Estimating cholera incidence with cross-sectional serology.

Authors: Azman AS Lessler J Luquero FJ Bhuiyan TR Khan AI Chowdhury F Kabir A Gurwith M Weil AA Harris JB Calderwood SB Ryan ET Qadri F Leung DT
Journal Reference: Science translational medicine 2019 Feb 20; 11(480); Array. doi: 10.1126/scitranslmed.aau6242. Epub 2019 03 29
eng

Abstract

The development of new approaches to cholera control relies on an accurate understanding of cholera epidemiology. However, most information on cholera incidence lacks laboratory confirmation and instead relies on surveillance systems reporting medically attended acute watery diarrhea. If recent infections could be identified using serological markers, cross-sectional serosurveys would offer an alternative approach to measuring incidence. Here, we used 1569 serologic samples from a cohort of cholera cases and their uninfected contacts in Bangladesh to train machine learning models to identify recent O1 infections. We found that an individual's antibody profile contains information on the timing of O1 infections in the previous year. Our models using six serological markers accurately identified individuals in the Bangladesh cohort infected within the last year [cross-validated area under the curve (AUC), 93.4%; 95% confidence interval (CI), 92.1 to 94.7%], with a marginal performance decrease using models based on two markers (cross-validated AUC, 91.0%; 95% CI, 89.2 to 92.7%). We validated the performance of the two-marker model on data from a cohort of North American volunteers challenged with O1 (AUC range, 88.4 to 98.4%). In simulated serosurveys, our models accurately estimated annual incidence in both endemic and epidemic settings, even with sample sizes as small as 500 and annual incidence as low as two infections per 1000 individuals. Cross-sectional serosurveys may be a viable approach to estimating cholera incidence.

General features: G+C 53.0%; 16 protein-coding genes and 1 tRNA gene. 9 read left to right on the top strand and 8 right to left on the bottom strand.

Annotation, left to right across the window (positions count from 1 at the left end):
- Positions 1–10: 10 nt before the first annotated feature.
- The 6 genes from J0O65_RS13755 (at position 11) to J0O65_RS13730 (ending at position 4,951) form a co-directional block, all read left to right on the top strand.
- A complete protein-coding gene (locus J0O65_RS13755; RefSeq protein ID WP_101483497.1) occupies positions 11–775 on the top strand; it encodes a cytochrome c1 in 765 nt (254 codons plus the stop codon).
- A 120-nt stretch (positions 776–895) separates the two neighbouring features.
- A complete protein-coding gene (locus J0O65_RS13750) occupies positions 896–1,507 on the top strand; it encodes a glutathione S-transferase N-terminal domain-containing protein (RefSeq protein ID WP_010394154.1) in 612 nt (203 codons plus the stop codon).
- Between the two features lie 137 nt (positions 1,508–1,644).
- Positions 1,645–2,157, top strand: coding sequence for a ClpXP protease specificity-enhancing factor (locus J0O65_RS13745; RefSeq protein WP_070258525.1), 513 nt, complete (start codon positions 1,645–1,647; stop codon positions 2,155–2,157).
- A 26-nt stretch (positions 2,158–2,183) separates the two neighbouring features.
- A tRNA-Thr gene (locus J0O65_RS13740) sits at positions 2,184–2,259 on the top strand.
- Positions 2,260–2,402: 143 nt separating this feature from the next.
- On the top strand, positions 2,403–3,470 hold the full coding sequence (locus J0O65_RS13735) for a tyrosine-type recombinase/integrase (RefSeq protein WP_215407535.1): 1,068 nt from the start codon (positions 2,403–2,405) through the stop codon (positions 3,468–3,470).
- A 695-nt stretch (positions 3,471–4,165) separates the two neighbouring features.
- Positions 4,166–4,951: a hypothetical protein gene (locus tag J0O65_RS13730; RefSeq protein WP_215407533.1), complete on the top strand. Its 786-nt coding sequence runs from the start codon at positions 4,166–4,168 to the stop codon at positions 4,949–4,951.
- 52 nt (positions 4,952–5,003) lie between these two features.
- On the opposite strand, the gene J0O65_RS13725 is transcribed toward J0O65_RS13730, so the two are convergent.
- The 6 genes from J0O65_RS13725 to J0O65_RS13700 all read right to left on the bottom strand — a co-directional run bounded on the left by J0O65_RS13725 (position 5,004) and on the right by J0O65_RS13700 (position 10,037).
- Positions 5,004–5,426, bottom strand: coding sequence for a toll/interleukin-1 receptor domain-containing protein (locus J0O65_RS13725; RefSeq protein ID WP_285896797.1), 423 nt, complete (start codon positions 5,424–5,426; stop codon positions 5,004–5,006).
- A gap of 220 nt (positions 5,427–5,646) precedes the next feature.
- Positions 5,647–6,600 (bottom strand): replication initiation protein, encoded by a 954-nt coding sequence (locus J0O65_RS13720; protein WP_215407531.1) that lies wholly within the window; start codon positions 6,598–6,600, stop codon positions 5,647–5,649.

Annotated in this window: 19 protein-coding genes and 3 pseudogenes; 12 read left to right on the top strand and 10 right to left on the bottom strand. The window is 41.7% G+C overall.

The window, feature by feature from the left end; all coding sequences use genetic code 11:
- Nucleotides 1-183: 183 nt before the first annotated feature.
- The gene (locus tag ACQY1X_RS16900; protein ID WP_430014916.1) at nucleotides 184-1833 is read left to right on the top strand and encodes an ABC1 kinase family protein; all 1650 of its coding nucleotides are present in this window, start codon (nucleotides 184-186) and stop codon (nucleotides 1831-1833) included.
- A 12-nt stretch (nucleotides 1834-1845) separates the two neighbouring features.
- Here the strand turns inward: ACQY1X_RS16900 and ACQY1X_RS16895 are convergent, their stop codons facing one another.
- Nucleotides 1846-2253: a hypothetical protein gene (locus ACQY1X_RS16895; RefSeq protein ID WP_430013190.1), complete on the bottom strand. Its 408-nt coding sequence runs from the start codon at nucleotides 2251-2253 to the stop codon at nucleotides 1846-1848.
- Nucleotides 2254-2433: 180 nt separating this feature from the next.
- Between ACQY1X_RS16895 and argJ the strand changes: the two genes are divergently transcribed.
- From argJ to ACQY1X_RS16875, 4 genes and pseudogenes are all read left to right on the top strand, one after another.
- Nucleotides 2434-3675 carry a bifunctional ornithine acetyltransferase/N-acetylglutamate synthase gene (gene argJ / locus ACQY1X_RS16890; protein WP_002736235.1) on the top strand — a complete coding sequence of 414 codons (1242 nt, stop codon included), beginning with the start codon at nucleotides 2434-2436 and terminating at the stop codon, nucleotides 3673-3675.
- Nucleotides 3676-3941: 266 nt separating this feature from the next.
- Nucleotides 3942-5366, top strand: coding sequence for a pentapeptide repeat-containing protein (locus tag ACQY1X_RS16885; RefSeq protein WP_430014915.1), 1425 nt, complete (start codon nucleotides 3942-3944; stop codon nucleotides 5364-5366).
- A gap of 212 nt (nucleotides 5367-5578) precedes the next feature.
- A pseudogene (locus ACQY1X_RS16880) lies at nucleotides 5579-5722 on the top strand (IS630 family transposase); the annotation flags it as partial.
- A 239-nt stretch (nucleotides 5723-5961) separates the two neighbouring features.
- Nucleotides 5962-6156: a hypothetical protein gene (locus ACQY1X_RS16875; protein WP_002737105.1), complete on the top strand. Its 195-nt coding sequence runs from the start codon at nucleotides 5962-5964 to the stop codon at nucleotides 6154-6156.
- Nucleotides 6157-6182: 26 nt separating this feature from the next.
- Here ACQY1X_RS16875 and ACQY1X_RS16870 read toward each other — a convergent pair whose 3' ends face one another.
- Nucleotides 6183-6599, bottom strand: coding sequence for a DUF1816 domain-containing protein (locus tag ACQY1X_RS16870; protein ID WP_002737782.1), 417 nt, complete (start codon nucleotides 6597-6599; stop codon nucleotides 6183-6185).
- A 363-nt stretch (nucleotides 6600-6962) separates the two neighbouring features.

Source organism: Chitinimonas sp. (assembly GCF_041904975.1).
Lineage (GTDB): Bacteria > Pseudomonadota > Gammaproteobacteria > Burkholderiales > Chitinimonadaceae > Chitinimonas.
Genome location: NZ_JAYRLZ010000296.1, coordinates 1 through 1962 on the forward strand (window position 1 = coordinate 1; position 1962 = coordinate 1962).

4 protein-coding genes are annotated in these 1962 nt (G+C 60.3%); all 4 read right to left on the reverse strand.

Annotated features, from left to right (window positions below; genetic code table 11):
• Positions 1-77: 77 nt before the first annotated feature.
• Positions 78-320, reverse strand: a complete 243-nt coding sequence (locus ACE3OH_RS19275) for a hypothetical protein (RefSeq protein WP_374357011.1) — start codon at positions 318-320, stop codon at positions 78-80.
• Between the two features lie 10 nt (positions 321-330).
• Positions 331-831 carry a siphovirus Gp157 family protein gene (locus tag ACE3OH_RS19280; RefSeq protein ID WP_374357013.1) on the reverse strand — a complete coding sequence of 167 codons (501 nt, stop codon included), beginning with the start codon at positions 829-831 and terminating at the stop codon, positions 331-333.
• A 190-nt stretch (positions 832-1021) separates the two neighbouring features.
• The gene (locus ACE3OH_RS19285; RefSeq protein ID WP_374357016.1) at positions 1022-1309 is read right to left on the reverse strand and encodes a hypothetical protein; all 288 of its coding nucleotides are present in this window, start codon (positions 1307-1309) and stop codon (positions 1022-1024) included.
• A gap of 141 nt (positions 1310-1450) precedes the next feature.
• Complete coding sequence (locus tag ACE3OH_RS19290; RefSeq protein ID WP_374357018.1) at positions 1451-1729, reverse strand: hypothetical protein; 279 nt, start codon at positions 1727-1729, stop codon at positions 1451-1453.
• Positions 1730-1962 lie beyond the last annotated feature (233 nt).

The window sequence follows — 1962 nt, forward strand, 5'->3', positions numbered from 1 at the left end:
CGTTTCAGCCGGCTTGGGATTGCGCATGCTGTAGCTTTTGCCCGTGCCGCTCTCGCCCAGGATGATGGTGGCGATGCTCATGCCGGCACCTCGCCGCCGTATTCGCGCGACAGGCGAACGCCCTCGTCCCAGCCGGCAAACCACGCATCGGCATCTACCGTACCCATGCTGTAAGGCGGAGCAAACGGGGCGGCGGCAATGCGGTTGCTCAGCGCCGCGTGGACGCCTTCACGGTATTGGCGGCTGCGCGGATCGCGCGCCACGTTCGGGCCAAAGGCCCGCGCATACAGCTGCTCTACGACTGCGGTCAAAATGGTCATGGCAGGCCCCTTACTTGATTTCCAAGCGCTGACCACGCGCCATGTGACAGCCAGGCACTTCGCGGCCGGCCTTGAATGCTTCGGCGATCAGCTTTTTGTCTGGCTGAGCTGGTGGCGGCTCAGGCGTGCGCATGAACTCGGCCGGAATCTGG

Copyright © 2019 The Authors, some rights reserved; exclusive licensee American Association for the Advancement of Science. No claim to original U.S. Government Works. Distributed under a Creative Commons Attribution License 4.0 (CC BY).